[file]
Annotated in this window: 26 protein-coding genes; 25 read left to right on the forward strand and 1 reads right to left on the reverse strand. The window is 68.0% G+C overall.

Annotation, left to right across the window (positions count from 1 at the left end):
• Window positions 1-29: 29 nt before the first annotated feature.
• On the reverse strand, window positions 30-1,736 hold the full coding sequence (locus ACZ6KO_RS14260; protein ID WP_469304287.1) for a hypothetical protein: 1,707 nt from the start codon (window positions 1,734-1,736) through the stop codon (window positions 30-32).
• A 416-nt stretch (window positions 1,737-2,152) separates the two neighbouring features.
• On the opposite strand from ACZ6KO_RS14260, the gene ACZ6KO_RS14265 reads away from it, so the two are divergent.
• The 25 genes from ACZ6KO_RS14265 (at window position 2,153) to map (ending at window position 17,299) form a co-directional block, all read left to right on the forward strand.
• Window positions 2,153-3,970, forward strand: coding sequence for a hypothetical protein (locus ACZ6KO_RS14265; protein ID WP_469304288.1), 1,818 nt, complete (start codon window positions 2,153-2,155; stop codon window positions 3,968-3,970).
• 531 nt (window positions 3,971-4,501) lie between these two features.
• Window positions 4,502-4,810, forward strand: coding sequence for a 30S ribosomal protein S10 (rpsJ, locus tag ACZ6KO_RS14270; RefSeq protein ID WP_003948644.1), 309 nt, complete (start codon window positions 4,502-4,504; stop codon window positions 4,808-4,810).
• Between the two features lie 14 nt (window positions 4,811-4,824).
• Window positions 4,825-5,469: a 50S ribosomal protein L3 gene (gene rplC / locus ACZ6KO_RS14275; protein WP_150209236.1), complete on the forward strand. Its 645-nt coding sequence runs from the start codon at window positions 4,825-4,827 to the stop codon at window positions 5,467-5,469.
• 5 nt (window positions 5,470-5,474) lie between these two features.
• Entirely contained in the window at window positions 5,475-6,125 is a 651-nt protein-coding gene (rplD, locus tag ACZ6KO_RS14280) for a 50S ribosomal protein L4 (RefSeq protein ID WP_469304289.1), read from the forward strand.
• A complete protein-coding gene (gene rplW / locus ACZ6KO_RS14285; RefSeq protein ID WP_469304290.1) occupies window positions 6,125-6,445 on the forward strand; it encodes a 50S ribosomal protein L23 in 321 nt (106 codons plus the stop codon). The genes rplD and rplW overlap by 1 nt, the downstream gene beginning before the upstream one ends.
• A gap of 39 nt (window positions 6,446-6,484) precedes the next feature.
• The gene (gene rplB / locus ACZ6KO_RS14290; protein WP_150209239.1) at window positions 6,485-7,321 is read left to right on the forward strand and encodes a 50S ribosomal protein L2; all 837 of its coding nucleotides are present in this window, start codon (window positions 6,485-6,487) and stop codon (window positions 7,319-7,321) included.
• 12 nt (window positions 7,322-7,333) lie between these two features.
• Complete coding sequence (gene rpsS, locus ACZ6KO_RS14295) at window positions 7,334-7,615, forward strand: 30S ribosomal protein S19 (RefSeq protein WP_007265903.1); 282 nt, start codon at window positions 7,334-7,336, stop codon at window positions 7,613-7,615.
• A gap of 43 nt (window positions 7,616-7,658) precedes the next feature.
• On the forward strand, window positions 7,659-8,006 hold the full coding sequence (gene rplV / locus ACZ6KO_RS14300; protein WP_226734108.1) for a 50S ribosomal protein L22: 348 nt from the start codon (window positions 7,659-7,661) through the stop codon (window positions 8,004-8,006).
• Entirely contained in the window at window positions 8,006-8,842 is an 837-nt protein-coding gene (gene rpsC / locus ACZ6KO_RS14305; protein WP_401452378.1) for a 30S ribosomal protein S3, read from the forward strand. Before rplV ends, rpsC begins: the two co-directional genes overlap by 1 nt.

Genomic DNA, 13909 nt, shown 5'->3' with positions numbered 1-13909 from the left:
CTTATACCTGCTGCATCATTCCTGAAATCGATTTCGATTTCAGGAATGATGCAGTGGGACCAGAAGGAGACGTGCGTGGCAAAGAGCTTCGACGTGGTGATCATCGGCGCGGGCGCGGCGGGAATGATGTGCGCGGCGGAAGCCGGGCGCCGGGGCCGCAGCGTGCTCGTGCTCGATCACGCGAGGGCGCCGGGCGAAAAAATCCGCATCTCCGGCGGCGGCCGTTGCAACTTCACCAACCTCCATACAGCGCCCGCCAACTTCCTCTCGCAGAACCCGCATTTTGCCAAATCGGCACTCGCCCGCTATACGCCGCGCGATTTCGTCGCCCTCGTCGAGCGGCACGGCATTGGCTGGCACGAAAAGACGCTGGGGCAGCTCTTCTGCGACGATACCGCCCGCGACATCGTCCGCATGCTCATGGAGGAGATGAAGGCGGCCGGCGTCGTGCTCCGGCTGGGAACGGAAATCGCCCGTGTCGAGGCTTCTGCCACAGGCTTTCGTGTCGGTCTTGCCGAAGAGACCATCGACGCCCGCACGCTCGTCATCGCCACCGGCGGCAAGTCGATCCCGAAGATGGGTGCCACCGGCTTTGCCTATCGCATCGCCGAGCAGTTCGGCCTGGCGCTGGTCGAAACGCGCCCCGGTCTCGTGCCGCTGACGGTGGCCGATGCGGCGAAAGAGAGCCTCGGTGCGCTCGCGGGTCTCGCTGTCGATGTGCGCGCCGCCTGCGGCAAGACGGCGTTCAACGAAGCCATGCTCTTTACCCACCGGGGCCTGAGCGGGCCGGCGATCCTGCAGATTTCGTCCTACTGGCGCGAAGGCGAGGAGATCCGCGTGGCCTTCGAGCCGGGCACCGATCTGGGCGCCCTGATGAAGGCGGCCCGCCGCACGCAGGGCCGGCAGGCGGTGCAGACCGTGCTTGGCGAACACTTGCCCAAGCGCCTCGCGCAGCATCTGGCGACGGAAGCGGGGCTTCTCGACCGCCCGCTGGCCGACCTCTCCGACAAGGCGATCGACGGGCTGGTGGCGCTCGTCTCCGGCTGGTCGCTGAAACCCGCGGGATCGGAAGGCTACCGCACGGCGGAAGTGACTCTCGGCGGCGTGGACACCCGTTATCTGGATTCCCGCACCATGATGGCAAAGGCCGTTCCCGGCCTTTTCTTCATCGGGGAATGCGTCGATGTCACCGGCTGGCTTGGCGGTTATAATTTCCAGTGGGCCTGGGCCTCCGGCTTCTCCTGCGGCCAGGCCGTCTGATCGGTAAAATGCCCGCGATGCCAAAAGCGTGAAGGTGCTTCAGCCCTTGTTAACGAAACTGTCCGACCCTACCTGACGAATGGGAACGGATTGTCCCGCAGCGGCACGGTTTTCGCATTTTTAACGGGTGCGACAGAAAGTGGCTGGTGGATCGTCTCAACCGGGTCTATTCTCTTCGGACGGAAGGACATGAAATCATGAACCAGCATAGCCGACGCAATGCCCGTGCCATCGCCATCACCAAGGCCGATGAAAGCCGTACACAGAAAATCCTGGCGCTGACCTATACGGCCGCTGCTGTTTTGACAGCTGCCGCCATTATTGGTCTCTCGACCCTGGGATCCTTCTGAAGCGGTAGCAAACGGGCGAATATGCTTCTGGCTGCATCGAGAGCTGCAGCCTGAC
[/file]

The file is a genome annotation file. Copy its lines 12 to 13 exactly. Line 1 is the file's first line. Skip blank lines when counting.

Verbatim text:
• Window positions 4,825-5,469: a 50S ribosomal protein L3 gene (gene rplC / locus ACZ6KO_RS14275; protein WP_150209236.1), complete on the forward strand. Its 645-nt coding sequence runs from the start codon at window positions 4,825-4,827 to the stop codon at window positions 5,467-5,469.
• 5 nt (window positions 5,470-5,474) lie between these two features.